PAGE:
How to manage vegetarian food in South Korea - eNidhi India Travel Blog

How to manage vegetarian food in South Korea

If you’re visiting South Korea and you’re a pure vegetarian, below is how you can manage your trip. My 10 day trip went smoothly- largely managed with food I had carried from India, we did visit a few Indian restaurants and did try a few Korean restaurants as well. This mail lists your options if you’re planning to visit South Korea and need to manage your food.

#1 Indian Restaurants- big cities have Indian Restaurants, so with a little bit of search on the internet you can locate a nearby Indian restaurant. We found many of them in Busan and Seoul but not in Jeju island. A proper meal for 4 people may cost you around 100000 KRW or around 6000 INR depending on what you order and price at the restaurant. 

Benefits    Drawbacks
 Enjoy tasty Indian vegetarian foodYou will not find pure vegetarian restaurants. Need to be content with veg+ non veg food and hope that they didn’t mix the utensils.

Need to factor opening hours- need to check and plan your visit based on their opening hours.

Will easily cost 1000 INR per person onwards- will be expensive if you depend on this option for all days

Some Indian restaurants are run by Pakistani, Bangladeshi etc, may not be authentic

Indian Restaurants we tried in South Korea:


Namaste Indian Restaurant- was right next to our hostel, so very convenient.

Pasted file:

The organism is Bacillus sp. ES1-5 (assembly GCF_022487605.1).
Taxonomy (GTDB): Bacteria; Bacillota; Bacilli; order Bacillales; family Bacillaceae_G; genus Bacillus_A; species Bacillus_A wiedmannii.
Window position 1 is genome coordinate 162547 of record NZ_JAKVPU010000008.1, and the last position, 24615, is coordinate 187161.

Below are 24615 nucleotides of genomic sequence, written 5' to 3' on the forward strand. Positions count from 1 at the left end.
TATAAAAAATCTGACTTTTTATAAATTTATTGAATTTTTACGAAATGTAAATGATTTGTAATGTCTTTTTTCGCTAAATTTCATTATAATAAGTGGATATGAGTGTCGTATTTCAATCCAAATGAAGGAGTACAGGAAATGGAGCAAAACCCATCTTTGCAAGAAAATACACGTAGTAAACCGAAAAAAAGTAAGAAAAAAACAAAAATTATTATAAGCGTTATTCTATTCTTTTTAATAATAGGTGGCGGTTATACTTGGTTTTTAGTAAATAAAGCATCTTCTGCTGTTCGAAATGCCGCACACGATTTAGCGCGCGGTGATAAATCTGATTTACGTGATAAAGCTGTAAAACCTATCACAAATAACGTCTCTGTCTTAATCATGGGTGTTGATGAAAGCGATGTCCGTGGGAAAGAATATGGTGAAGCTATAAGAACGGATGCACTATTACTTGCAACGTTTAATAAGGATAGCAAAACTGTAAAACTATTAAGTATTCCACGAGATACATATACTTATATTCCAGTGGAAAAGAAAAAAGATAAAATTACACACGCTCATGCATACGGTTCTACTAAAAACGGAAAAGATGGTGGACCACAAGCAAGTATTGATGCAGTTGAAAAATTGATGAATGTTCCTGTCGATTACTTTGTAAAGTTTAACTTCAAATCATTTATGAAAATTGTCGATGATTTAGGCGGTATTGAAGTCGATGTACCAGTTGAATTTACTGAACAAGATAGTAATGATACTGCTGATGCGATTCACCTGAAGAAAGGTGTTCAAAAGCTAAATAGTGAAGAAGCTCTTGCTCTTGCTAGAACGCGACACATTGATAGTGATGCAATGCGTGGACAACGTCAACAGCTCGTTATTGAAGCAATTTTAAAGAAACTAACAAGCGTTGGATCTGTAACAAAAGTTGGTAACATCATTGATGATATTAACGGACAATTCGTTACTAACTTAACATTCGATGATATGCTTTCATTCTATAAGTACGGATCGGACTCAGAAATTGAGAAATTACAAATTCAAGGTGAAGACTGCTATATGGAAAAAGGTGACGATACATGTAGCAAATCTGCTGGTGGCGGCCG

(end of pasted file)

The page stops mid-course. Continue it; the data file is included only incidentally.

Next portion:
Nirvana Indian restaurant was a good option located on Insadong road, close to Gyeongbokgung palace. Had great food on our day 01 in Seoul- lunch for 4 people cost us 115000 KRW. Day 02 we wanted to try again but we got late- they close between 3 PM to 5 PM. Many other Indian restaurants also had closing hours in afternoon.

Shanti- somewhere near Hondgae street shopping area, not too far from our hostel- good food.

Busan: Bombay Brau, located on Jagalchi Market was an easy find. Good was good, though orange juice was from a tetrapack and not freshly made.

Many other restaurants have their own timing- so do your research and plan. Else you’ll have to walk out hungry

#2 What is available in supermarkets and cafes 

If you’re not finding an Indian restaurants and feeling terribly hungry, following items are easily available in any supermarket - banana, grapes, chocolates, wafers, apples, juice and curd

These will hold you for a few hours.

  • Pure veg noodles is hard to find. If you can eat egg, noodles with egg, cake etc might be available.
  • Coffee machines in supermarkets may not have milk and sugar- you may have to buy it separately.
  • You will find potato twisters at roadside shops.
  • You may grab a coffee, croissant at any coffee shop.

#3 Ask for veg food in Korean restaurants

You will get an all veg Pizza & french fries on request in most Pizza shops

Some restaurants may make veg noodles

Use translator apps to convey that you would like something without fish, without meat, without egg and they might offer some options.

We ordered one veg noodle, but to my surprise it was ice cold. Noodles submerged in crushed ice and some spicy toppings- Tried to eat it, couldn’t manage. Asked them to pack it, took it to hostel, discarded the ice part, heated it and ate it as normal noodle.

#4 Cook at hostels

Supermarkets sell pre- cooked rice. Curd is also available. If you carry pickle from India you can make curd rice for a low price.

#5 Carry food from India

You may carry ready to eats from India and cook at hostels- very affordable and convenient option, just that you’ve to spend time and effort carrying & cooking the food.

Option #4 and #5 you will not get it if you're staying in hotels. You can book a hostel which has a private room option, so that you get kitchen access.

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